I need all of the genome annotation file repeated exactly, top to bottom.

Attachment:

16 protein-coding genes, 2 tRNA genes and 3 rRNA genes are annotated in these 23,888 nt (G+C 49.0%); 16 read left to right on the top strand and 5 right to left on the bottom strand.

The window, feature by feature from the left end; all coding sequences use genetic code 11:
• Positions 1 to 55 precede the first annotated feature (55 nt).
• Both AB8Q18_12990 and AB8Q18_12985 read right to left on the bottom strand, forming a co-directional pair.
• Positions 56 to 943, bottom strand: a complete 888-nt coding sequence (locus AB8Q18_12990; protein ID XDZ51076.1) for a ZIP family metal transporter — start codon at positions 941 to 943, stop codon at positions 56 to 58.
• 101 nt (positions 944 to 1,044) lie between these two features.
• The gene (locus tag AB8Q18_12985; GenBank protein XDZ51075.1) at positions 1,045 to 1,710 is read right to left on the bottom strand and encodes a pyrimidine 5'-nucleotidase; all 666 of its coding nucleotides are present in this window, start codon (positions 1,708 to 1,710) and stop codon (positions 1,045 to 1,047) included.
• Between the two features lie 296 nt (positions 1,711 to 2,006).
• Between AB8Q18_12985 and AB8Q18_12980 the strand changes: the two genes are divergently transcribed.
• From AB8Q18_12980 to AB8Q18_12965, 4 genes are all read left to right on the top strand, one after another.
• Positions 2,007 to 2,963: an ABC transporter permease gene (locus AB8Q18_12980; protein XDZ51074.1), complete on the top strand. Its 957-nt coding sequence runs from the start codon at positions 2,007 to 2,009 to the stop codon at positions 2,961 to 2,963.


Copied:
16 protein-coding genes, 2 tRNA genes and 3 rRNA genes are annotated in these 23,888 nt (G+C 49.0%); 16 read left to right on the top strand and 5 right to left on the bottom strand.

The window, feature by feature from the left end; all coding sequences use genetic code 11:
• Positions 1 to 55 precede the first annotated feature (55 nt).
• Both AB8Q18_12990 and AB8Q18_12985 read right to left on the bottom strand, forming a co-directional pair.
• Positions 56 to 943, bottom strand: a complete 888-nt coding sequence (locus AB8Q18_12990; protein ID XDZ51076.1) for a ZIP family metal transporter — start codon at positions 941 to 943, stop codon at positions 56 to 58.
• 101 nt (positions 944 to 1,044) lie between these two features.
• The gene (locus tag AB8Q18_12985; GenBank protein XDZ51075.1) at positions 1,045 to 1,710 is read right to left on the bottom strand and encodes a pyrimidine 5'-nucleotidase; all 666 of its coding nucleotides are present in this window, start codon (positions 1,708 to 1,710) and stop codon (positions 1,045 to 1,047) included.
• Between the two features lie 296 nt (positions 1,711 to 2,006).
• Between AB8Q18_12985 and AB8Q18_12980 the strand changes: the two genes are divergently transcribed.
• From AB8Q18_12980 to AB8Q18_12965, 4 genes are all read left to right on the top strand, one after another.
• Positions 2,007 to 2,963: an ABC transporter permease gene (locus AB8Q18_12980; protein XDZ51074.1), complete on the top strand. Its 957-nt coding sequence runs from the start codon at positions 2,007 to 2,009 to the stop codon at positions 2,961 to 2,963.